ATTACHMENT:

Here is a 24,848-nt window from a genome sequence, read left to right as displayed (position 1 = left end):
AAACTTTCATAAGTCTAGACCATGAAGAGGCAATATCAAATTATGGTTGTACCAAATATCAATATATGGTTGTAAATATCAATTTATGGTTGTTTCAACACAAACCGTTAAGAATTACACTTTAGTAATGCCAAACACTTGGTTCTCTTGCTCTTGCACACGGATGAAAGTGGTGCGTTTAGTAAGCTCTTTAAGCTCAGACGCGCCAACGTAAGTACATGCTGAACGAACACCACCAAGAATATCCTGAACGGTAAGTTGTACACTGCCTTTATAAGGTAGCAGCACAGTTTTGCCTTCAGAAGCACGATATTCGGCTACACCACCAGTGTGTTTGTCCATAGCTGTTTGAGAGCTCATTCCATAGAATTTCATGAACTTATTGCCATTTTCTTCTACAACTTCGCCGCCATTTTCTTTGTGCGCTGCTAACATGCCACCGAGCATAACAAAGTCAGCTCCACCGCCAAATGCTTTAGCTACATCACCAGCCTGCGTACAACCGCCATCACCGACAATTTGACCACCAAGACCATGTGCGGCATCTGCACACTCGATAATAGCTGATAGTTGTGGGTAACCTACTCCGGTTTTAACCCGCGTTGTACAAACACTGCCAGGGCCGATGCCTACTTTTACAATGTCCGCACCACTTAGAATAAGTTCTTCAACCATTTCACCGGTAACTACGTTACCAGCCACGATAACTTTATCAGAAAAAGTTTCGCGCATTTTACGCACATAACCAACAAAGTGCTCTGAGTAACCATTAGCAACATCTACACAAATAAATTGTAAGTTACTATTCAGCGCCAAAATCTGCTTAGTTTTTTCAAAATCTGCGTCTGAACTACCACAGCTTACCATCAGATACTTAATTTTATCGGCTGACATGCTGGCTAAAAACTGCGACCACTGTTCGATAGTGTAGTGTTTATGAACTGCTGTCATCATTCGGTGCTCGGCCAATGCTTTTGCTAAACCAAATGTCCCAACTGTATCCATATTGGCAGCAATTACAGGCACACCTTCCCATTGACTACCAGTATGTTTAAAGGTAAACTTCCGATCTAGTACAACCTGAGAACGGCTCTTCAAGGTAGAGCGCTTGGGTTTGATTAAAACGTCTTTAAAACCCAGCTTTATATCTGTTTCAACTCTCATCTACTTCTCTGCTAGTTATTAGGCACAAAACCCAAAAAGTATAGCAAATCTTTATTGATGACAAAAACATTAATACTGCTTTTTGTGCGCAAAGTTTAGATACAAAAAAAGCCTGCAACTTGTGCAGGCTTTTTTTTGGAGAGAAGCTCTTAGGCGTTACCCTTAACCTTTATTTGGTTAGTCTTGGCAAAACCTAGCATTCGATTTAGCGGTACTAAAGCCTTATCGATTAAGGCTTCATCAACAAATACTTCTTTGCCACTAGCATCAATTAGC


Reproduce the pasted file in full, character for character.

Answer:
Here is a 24,848-nt window from a genome sequence, read left to right as displayed (position 1 = left end):
AAACTTTCATAAGTCTAGACCATGAAGAGGCAATATCAAATTATGGTTGTACCAAATATCAATATATGGTTGTAAATATCAATTTATGGTTGTTTCAACACAAACCGTTAAGAATTACACTTTAGTAATGCCAAACACTTGGTTCTCTTGCTCTTGCACACGGATGAAAGTGGTGCGTTTAGTAAGCTCTTTAAGCTCAGACGCGCCAACGTAAGTACATGCTGAACGAACACCACCAAGAATATCCTGAACGGTAAGTTGTACACTGCCTTTATAAGGTAGCAGCACAGTTTTGCCTTCAGAAGCACGATATTCGGCTACACCACCAGTGTGTTTGTCCATAGCTGTTTGAGAGCTCATTCCATAGAATTTCATGAACTTATTGCCATTTTCTTCTACAACTTCGCCGCCATTTTCTTTGTGCGCTGCTAACATGCCACCGAGCATAACAAAGTCAGCTCCACCGCCAAATGCTTTAGCTACATCACCAGCCTGCGTACAACCGCCATCACCGACAATTTGACCACCAAGACCATGTGCGGCATCTGCACACTCGATAATAGCTGATAGTTGTGGGTAACCTACTCCGGTTTTAACCCGCGTTGTACAAACACTGCCAGGGCCGATGCCTACTTTTACAATGTCCGCACCACTTAGAATAAGTTCTTCAACCATTTCACCGGTAACTACGTTACCAGCCACGATAACTTTATCAGAAAAAGTTTCGCGCATTTTACGCACATAACCAACAAAGTGCTCTGAGTAACCATTAGCAACATCTACACAAATAAATTGTAAGTTACTATTCAGCGCCAAAATCTGCTTAGTTTTTTCAAAATCTGCGTCTGAACTACCACAGCTTACCATCAGATACTTAATTTTATCGGCTGACATGCTGGCTAAAAACTGCGACCACTGTTCGATAGTGTAGTGTTTATGAACTGCTGTCATCATTCGGTGCTCGGCCAATGCTTTTGCTAAACCAAATGTCCCAACTGTATCCATATTGGCAGCAATTACAGGCACACCTTCCCATTGACTACCAGTATGTTTAAAGGTAAACTTCCGATCTAGTACAACCTGAGAACGGCTCTTCAAGGTAGAGCGCTTGGGTTTGATTAAAACGTCTTTAAAACCCAGCTTTATATCTGTTTCAACTCTCATCTACTTCTCTGCTAGTTATTAGGCACAAAACCCAAAAAGTATAGCAAATCTTTATTGATGACAAAAACATTAATACTGCTTTTTGTGCGCAAAGTTTAGATACAAAAAAAGCCTGCAACTTGTGCAGGCTTTTTTTTGGAGAGAAGCTCTTAGGCGTTACCCTTAACCTTTATTTGGTTAGTCTTGGCAAAACCTAGCATTCGATTTAGCGGTACTAAAGCCTTATCGATTAAGGCTTCATCAACAAATACTTCTTTGCCACTAGCATCAATTAGC